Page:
Windows Vista Service Pack 1 became available yesterday and the entire Interweb is talking about it. Some are saying SP1 improves Vista's general meh-diocrity, while others, including our brothers and sisters at CNET.com, are saying .
We're inclined to agree with our Yank brethren. Microsoft's done a decent job with Vista SP1, but it could have done so much more. Don't give us that rubbish about it only being an incremental improvement -- Microsoft threw so much into XP SP2 that it was virtually a whole new operating system.
With that in mind, we've come up with a bunch of things we think should have been included with Vista SP1, and things that could help improve the Windows Vista user experience on the whole. Some of these things may happen with the advent of Vista SP2 -- just after 633 Pig Squadron takes off and Satan starts his own Mr Plow franchise. But we love to fantasise.
You get it in Ubuntu, you get it in OS X Leopard, so why can't you get it out of the box with Windows Vista? The ability to have multiple desktops or spaces, each themed with a specific set of application types can help improve productivity and reduce the amount of clutter. Nobody likes to have a desktop full of icons, and nobody likes trawling their mental Rolodex to remember where they left something. You wouldn't eat, sleep and wash in the same room, so why treat your PC's desktop in the same way?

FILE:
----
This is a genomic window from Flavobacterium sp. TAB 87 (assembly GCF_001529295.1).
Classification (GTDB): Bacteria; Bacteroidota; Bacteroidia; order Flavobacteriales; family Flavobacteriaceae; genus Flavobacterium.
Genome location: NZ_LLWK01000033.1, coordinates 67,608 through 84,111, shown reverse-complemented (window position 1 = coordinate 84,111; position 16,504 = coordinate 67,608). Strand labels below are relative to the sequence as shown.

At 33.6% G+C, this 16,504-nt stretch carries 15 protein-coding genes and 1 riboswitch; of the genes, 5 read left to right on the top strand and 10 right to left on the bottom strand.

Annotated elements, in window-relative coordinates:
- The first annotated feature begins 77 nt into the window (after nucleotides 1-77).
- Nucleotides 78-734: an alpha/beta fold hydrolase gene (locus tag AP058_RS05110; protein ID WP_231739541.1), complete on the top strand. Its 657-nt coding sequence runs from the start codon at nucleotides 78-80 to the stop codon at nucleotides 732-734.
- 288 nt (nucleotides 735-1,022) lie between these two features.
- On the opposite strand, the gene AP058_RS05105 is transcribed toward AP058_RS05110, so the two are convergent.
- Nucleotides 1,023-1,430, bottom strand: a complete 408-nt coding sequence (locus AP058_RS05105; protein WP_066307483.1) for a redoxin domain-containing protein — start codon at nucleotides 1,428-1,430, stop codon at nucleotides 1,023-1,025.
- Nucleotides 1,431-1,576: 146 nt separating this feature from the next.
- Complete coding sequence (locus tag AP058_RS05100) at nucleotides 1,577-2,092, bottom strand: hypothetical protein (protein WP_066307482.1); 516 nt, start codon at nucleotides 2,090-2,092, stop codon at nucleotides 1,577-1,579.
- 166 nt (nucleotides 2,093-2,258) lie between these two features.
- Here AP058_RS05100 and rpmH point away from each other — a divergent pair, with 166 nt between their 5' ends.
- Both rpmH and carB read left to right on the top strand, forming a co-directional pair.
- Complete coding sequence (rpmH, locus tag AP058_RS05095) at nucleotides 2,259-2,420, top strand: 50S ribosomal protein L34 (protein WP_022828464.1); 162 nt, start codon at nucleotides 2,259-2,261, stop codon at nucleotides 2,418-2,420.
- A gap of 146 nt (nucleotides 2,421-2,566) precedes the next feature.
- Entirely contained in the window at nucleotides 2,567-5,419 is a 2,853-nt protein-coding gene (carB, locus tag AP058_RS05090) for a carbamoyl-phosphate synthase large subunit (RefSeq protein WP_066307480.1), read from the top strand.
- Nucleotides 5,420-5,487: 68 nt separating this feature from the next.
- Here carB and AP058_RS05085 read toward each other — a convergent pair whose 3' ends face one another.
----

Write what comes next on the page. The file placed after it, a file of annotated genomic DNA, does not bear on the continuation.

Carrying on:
Better Flip 3D
Flip 3D provided the 'wow' factor Microsoft needed to make Vista interesting. But now all the hype has died down, it's clear that nobody uses the thing. Why bother, when Alt-Tab works better anyway? The problem with Flip 3D is that it can only show a limited number of windows at any one time. Plus the windows at the rear of the flip stack are virtually useless, since you can only see 20-25 per cent of the window. We think we've probably used Flip 3D twice. Once was to take a screen shot of it in action, and the other was to impress a girl.
Better file previews
Microsoft got it half right with its file-preview system. Vista lets you preview some of the contents of a sub-directory by placing thumbnails on the directory icon. And different file types have different icons. But is that the best they could do? If there was some way of previewing documents before you open them, a la Leopard's QuickLook feature, we'd be less likely to open the wrong document by mistake, and we wouldn't clog up our 'recent items' list with things we never meant to open.
Why Microsoft gave us such a half-baked solution for such an important area is beyond us. Yes, Vista lets us create backups of our entire PC, or even just files we specify, but that's really not enough in this day and age. Anyone who's spent 3 hours on the phone to their grandmother trying to explain how to recover a lost file will tell you how inadequate the current solution is. How about a visual representation of the state of your computer on any given day? How about the ability to recover lost files just by typing in a search term? How about accessing lost files directly from the application you last viewed them in? How about ripping off ? There's no shame in it.
Some speed, already!
We've always been concerned about some aspects of Vista's performance. We've learned that file copying and networking can be painfully slow, so we were rather hoping Vista SP1 would speed things up a bit. And it does -- sorta, kida, ish. But not really. CNET.com's lab monkeys have learned that moving files around on the same hard drive is a teeny bit quicker, but writing files to an external hard drive is notably slower with SP1. Boot up and shut down times were about the same, and battery life in laptops was virtually identical, too. Call us greedy, but we were expecting more. Vista was supposed to have started the 'wow' not the 'meh', remember? -Rory Reid